dc.identifier.ris TY - Journal Article AU - Breuer, Erica AU - Lee, Lucy AU - De Silva, Mary AU - Lund, Crick AB - Background Despite the increasing popularity of the theory of change (ToC) approach, little is known about the extent to which ToC has been used in the design and evaluation of public health interventions. This review aims to determine how ToCs have been developed and used in the development and evaluation of public health interventions globally. Method s We searched for papers reporting the use of “theory of change” in the development or evaluation of public health interventions in databases of peer-reviewed journal articles such as Scopus, Pubmed, PsychInfo, grey literature databases, Google and websites of development funders. We included papers of any date, language or study design. Both abstracts and full text papers were double screened. Data were extracted and narratively and quantitatively summarised. Results A total of 62 papers were included in the review. Forty-nine (79 %) described the development of ToC, 18 (29 %) described the use of ToC in the development of the intervention and 49 (79 %) described the use of ToC in the evaluation of the intervention. Although a large number of papers were included in the review, their descriptions of the ToC development and use in intervention design and evaluation lacked detail. Conclusions The use of the ToC approach is widespread in the public health literature. Clear reporting of the ToC process and outputs is important to strengthen the body of literature on practical application of ToC in order to develop our understanding of the benefits and advantages of using ToC. We also propose a checklist for reporting on the use of ToC to ensure transparent reporting and recommend that our checklist is used and refined by authors reporting the ToC approach. DA - 2015 DB - OpenUCT DP - University of Cape Town IS - 1 J1 - Implementation Science LK - https://open.uct.ac.za PY - 2015 SM - 1748-5908 T1 - Using theory of change to design and evaluate public health interventions: a systematic review TI - Using theory of change to design and evaluate public health interventions: a systematic review UR - http://hdl.handle.net/11427/34461 ER - en_ZA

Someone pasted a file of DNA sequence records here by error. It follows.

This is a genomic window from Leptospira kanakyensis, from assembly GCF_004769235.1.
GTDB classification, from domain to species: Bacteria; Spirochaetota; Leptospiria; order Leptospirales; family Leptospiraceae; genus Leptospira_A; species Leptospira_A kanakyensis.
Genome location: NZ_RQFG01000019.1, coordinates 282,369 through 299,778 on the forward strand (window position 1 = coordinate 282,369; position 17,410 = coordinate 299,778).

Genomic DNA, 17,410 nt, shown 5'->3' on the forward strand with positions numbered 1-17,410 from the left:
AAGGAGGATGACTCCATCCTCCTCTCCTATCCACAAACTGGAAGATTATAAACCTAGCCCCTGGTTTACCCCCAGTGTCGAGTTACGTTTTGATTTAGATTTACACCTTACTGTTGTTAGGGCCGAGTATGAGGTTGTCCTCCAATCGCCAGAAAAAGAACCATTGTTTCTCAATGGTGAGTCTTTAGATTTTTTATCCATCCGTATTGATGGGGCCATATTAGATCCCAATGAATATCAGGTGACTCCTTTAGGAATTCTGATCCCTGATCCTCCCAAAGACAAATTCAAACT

dc.identifier.urihttp://hdl.handle.net/11427/34461
dc.identifier.vancouvercitationBreuer E, Lee L, De Silva M, Lund C. Using theory of change to design and evaluate public health interventions: a systematic review. Implementation Science. 2015;11(1):174 - 177. http://hdl.handle.net/11427/34461.en_ZA
dc.language.isoeng
dc.publisher.departmentDepartment of Psychiatry and Mental Health
dc.publisher.facultyFaculty of Health Sciences
dc.sourceImplementation Science
dc.source.journalissue1
dc.source.journalvolume11
dc.source.pagination174 - 177
dc.source.urihttps://dx.doi.org/10.1186/s13012-016-0422-6
dc.subject.otherEvaluation
dc.subject.otherIntervention development
dc.subject.otherProgramme theory
dc.subject.otherPublic health
dc.subject.otherSystematic review
dc.subject.otherTheory of change
dc.subject.otherHealth Plan Implementation
dc.subject.otherHumans
dc.subject.otherPublic Health
dc.subject.otherResearch Design
dc.titleUsing theory of change to design and evaluate public health interventions: a systematic review
dc.typeJournal Article
uct.type.publicationResearch
uct.type.resourceJournal Article